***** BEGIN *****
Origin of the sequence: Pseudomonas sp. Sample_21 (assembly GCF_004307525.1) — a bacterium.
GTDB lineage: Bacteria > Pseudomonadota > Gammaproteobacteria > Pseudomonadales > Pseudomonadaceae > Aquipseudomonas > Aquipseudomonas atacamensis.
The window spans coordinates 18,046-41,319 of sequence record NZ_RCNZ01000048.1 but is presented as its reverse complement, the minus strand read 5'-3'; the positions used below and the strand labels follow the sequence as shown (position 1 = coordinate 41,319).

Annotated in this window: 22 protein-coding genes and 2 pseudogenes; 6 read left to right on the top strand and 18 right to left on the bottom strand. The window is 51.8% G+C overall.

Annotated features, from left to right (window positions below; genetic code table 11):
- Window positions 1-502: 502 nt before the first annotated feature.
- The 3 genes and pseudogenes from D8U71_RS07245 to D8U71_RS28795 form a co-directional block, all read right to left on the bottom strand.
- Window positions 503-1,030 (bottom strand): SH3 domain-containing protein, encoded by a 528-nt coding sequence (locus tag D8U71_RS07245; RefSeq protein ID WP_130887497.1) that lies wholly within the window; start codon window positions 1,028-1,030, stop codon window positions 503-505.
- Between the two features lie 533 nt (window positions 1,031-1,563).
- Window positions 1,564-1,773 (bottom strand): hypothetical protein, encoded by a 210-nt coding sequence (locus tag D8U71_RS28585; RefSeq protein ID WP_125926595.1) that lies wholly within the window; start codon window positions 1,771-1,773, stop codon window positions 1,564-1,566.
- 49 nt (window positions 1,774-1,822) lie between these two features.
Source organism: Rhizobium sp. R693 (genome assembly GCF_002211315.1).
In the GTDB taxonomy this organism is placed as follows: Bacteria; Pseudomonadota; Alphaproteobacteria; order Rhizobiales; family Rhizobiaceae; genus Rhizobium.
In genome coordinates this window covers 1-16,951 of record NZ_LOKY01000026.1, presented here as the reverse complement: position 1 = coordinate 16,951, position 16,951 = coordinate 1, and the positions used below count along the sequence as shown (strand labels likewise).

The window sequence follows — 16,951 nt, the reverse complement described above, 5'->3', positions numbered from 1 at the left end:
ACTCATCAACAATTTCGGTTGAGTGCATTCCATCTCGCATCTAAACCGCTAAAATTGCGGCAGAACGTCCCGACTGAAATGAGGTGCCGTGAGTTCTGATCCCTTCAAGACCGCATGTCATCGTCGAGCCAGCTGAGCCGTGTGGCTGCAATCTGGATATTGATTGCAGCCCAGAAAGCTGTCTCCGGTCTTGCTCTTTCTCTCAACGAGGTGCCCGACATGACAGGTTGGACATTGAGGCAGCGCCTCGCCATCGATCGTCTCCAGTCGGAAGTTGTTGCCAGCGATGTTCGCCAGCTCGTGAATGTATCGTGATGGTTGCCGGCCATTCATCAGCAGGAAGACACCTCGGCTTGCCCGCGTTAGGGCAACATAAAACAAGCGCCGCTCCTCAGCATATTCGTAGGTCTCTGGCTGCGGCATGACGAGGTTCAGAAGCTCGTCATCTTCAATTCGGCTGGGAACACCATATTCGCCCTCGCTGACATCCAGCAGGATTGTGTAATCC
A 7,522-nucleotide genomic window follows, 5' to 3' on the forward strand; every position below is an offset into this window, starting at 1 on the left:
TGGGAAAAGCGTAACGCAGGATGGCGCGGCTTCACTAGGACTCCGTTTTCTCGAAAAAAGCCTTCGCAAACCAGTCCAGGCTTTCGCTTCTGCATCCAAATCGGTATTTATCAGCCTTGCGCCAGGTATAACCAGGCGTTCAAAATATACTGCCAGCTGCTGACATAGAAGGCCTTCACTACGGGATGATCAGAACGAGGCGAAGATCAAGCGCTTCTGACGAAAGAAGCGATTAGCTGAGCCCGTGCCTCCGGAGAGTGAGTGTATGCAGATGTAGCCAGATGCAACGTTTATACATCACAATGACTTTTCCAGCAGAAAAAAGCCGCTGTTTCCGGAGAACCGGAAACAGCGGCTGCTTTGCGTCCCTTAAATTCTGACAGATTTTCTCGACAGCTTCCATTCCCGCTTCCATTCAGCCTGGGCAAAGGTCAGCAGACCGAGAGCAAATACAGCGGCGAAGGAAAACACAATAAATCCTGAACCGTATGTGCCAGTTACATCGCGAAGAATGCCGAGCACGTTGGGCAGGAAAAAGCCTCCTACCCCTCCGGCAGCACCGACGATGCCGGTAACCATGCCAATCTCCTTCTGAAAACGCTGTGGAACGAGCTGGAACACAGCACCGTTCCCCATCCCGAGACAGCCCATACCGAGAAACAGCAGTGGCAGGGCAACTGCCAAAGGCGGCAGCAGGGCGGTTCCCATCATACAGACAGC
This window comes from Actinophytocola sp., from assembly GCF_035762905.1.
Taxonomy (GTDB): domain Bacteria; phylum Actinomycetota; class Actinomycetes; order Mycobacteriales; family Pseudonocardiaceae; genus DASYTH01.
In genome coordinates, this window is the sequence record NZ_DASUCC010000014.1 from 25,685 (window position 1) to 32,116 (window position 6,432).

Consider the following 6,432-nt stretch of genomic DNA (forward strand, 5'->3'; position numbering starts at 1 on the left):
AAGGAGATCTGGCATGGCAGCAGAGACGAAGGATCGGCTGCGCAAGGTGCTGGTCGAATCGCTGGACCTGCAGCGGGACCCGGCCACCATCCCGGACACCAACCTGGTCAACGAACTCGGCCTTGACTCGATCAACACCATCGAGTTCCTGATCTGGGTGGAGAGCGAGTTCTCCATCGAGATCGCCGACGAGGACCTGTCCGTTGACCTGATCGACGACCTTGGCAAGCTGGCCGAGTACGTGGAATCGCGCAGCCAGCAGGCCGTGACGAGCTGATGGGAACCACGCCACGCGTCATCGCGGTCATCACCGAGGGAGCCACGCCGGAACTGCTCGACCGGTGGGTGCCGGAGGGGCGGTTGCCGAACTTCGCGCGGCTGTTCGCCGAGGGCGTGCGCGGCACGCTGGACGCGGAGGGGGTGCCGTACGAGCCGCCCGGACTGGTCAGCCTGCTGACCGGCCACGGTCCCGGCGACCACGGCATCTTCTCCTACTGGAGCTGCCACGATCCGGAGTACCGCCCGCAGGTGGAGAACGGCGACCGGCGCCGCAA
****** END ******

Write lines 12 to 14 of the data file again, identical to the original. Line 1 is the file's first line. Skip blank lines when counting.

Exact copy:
Source organism: Rhizobium sp. R693 (genome assembly GCF_002211315.1).
In the GTDB taxonomy this organism is placed as follows: Bacteria; Pseudomonadota; Alphaproteobacteria; order Rhizobiales; family Rhizobiaceae; genus Rhizobium.
In genome coordinates this window covers 1-16,951 of record NZ_LOKY01000026.1, presented here as the reverse complement: position 1 = coordinate 16,951, position 16,951 = coordinate 1, and the positions used below count along the sequence as shown (strand labels likewise).